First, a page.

.45 Auto Colt 1927 Argentine, not to be confused with the Baliester Molina which was not a 1911, not designed by John Moses Browning, and not approved by Colt. This one has only the modern additions which actually contribute to function. It has a nicely worn finish, a good trigger, and is tight as a new gun for accuracy, but feeds all ammo effortlessly, from military ball to Hydra- shocks. New grips scrimshawed to Japanese Goshawk design, custom work by Hogue Grips. Special thanks to Rosalie Joyce there for her help.

Gos Grips

It may be relevant to my quandary below that the bird I put on my stationery (must scan– it is not a jpeg), western belt buckle, and autopistols has always been a Goshawk, designed from  from Japanese art.

I have had this:

And, on a Commander frame, this:

The artist who did the scrimshaw above was no longer working when I discovered that, contrary to what I had thought, I could still work the slide on a 1911– but only on full- sized guns, the way John Moses Browning designed them. Small frame guns needed stronger springs which, with arthritis and Parkinson’s, I found difficult, so I sold them all. Since I have always felt deprived if I didn’t have a .45 auto, I decided I would get another, a big one, but the deal is still a little down the road. Meanwhile, I looked around and found that Hogue Grips, while making more commercial grips than anyone, also did scrimshaw. With trepidation, I asked Rosalie, my contact, if they could do a Japanese Goshawk. She in turn asked me for an original image, and got back to me in about a week with the slightly stylized version below for approval. It was PERFECT,  catching the character of the legendary North- of- the- Waste- White, better known to us as the Kamchatka and east Siberian subspecies of the Gos, Accipiter gentilis albidus. She then quoted me a ridiculously low price, and cautioned me it might take ten weeks. That was three weeks ago, and I already have the grips, and love them.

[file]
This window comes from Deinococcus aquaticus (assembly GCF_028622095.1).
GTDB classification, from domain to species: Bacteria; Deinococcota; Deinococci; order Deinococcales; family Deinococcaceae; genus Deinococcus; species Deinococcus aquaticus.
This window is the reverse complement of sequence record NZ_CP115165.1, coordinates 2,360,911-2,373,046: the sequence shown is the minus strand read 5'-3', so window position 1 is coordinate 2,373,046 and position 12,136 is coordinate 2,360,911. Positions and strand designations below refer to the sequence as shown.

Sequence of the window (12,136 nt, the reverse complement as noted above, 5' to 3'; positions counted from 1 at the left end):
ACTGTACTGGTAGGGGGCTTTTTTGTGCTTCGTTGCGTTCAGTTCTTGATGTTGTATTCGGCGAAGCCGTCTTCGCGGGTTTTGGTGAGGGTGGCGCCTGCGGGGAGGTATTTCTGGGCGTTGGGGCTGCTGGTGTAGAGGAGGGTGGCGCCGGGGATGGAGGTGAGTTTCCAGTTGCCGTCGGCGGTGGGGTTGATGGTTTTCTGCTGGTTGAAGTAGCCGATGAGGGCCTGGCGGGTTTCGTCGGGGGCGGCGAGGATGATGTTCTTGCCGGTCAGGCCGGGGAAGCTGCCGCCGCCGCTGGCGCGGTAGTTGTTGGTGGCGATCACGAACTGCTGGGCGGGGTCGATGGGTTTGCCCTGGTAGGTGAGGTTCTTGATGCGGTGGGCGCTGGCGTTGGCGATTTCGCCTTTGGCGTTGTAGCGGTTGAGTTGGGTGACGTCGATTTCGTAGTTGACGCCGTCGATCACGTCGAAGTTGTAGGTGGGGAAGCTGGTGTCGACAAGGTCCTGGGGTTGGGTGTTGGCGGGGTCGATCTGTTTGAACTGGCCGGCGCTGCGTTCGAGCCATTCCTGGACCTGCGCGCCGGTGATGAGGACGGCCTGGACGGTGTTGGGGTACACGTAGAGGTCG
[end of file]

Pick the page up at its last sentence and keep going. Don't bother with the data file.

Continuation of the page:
Now I need a 1911, probably either a Colt I can improve on (but which is expensive) or  Springfield like the gun in the ad below. Ad? Well, with no .45 at hand, when I noticed the ad said “Actual Size”, I just dropped the grips onto the paper for your appreciation. The screw holes were in the right place